Detail from Emily Kam Kngwarray, Anmatyerr people. Yam awely 1995 synthetic polymer paint on canvas 150 x 491 cm National Gallery of Australia, Canberra Gift of the Delmore Collection, Donald and Janet Holt 1995 © Emily Kam Kngwarray.

Friday essay

Friday essay: in defence of beauty in art

Why did this woman, so devoted to her political cause and to her vision of a united France, chose to be burnt at the stake at the age of 19 instead of acquiescing to her judges’ directives?


Essays On Air: Joan of Arc, our one true superhero

Essays On Air: Joan of Arc, our one true superhero. The Conversation22.1 MB (download)
Joan of Arc has been depicted as a national heroine, nationalist symbol, a rebellious heretic and a goodly saint. Forget Wonder Woman and Batman – Jeanne d’Arc may be our one and only true superhero.
Morning Mist Rock Island Bend, Franklin River, Southwest Tasmania. Peter Dombrovskis/ (courtesy Liz Dombrovskis) AAP

Friday essay

Friday essay: how archaeology helped save the Franklin River

The Franklin River campaign is commonly seen as a green victory; a fight for the right of 'wilderness' to exist. But archaeological research revealing the region's deep Aboriginal history was crucial to it.
Detail from Saint Michael and the Demon, a neogothical stained glass window from Saint-Martin de Florac Church. Vassil/Wikimedia Commons


The Vatican, the exorcists and the return of the Devil in a time of enchantment

The Vatican is training priests to recognise and deal with the demonically possessed. This re-emergence of the Devil in popular Western culture is part of a new engagement with an enchanted world.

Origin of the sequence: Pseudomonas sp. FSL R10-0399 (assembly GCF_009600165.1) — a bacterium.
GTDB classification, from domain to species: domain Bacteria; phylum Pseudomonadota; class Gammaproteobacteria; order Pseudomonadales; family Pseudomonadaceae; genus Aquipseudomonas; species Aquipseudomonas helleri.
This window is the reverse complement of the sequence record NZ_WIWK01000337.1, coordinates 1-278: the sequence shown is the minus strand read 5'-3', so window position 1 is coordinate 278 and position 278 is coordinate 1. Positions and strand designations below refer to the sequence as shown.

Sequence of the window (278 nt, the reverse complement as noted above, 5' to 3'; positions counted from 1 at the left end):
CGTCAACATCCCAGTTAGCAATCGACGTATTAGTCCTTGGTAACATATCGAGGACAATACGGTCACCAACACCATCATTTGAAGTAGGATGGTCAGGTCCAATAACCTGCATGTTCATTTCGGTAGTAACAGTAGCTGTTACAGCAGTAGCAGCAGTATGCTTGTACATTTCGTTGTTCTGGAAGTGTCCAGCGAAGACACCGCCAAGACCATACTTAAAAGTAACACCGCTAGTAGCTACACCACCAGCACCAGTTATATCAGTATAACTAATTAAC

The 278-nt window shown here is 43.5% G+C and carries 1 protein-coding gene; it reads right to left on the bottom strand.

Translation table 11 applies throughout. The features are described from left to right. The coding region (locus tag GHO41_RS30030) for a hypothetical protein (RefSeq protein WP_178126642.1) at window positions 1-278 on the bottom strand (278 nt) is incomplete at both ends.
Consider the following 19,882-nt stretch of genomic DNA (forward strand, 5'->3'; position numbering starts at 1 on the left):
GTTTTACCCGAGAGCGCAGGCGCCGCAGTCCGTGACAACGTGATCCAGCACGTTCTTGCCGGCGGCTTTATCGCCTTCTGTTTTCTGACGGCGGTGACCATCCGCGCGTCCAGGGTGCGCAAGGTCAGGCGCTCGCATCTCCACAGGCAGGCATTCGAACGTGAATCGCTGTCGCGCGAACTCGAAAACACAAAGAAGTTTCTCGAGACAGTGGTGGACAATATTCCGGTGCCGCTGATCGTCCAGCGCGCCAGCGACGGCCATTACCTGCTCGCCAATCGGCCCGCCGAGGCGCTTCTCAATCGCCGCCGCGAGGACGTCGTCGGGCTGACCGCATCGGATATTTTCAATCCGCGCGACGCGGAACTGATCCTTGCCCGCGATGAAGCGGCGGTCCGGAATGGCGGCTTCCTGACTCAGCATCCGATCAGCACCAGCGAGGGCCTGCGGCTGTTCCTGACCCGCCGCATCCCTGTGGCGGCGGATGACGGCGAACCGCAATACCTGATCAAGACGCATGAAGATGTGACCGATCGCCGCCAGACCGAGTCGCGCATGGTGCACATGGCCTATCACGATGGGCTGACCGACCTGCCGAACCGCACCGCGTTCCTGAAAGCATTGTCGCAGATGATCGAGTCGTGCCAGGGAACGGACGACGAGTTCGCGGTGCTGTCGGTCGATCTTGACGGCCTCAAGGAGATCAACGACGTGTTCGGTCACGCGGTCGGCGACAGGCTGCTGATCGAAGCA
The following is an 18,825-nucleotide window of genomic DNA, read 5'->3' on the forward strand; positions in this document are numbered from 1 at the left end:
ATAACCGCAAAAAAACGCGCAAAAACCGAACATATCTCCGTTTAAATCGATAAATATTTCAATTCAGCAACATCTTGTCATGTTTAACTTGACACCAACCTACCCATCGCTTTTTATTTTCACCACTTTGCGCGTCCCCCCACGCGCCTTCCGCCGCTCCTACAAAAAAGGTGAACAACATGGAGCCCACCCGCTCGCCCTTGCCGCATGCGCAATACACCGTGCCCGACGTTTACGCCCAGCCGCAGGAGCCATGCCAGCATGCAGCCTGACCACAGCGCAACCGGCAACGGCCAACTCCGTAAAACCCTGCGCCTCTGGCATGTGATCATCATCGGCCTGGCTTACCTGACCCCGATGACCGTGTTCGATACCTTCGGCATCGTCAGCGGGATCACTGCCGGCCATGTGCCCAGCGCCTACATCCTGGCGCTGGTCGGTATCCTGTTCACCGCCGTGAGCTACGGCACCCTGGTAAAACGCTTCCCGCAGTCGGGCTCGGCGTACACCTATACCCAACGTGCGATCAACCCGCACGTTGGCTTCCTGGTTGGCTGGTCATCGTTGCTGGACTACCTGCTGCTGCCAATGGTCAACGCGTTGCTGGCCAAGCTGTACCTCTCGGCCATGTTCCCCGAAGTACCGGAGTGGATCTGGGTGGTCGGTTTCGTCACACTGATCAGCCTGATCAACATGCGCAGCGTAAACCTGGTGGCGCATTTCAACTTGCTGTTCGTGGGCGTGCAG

Heavy metal concert fans: there are striking differences in the emotional responses of fans and non-fans of death metal. Parth Joshi/flickr

Music and psychology

Death metal is often violent and misogynist yet it brings joy and empowerment to fans

For non-fans, listening to death metal is a negative experience. But research has found the music has the opposite effect on fans, giving rise to positive experiences such as power, joy and peace.
A fragment of a wall painting showing two lovers in bed from the House of L Caecilius Jucundus in Pompeii, now at Naples National Archaeological Museum. Wikimedia Commons

Friday essay

Friday essay: the erotic art of Ancient Greece and Rome

From phallus-shaped wind chimes to explicit erotica on lamps and cups, sex is everywhere in ancient Greek and Roman art. But our interpretations of these images say much about our own culture.
Marchers at the 1978 Mardi Gras parade. Sally Colechin/The Pride History Group


Essays On Air: On the Sydney Mardi Gras march of 1978

On the Sydney Mardi Gras march of 1978. The Conversation, CC BY31.7 MB (download)
On a cold Saturday night in Sydney on June 24, 1978, a number of gay men, lesbians and transgender people marched into the pages of Australian social history. I was one of them.
Detail of ‘Smell’ c1500, from The lady and the unicorn series. wool and silk, 368 x 322 cm Musée de Cluny – Musée national du Moyen Âge, Paris Photo © RMN-GP / M Urtado


Explainer: the symbolism of The Lady and the Unicorn tapestry cycle

The Lady and the Unicorn tapestries, woven around 1500, have been called the 'Mona Lisa of the Middle Ages'. While they make for breathtaking viewing, their threads are encoded with much meaning.
An echidna in the Western Granites at Jam Tree Gully. John Kinsella

Friday essay

Friday essay: species sightings

On his bush block in the WA wheatbelt, poet John Kinsella attempts habitat restoration and reflects on the responsibilities of the writer as a witness to species loss.

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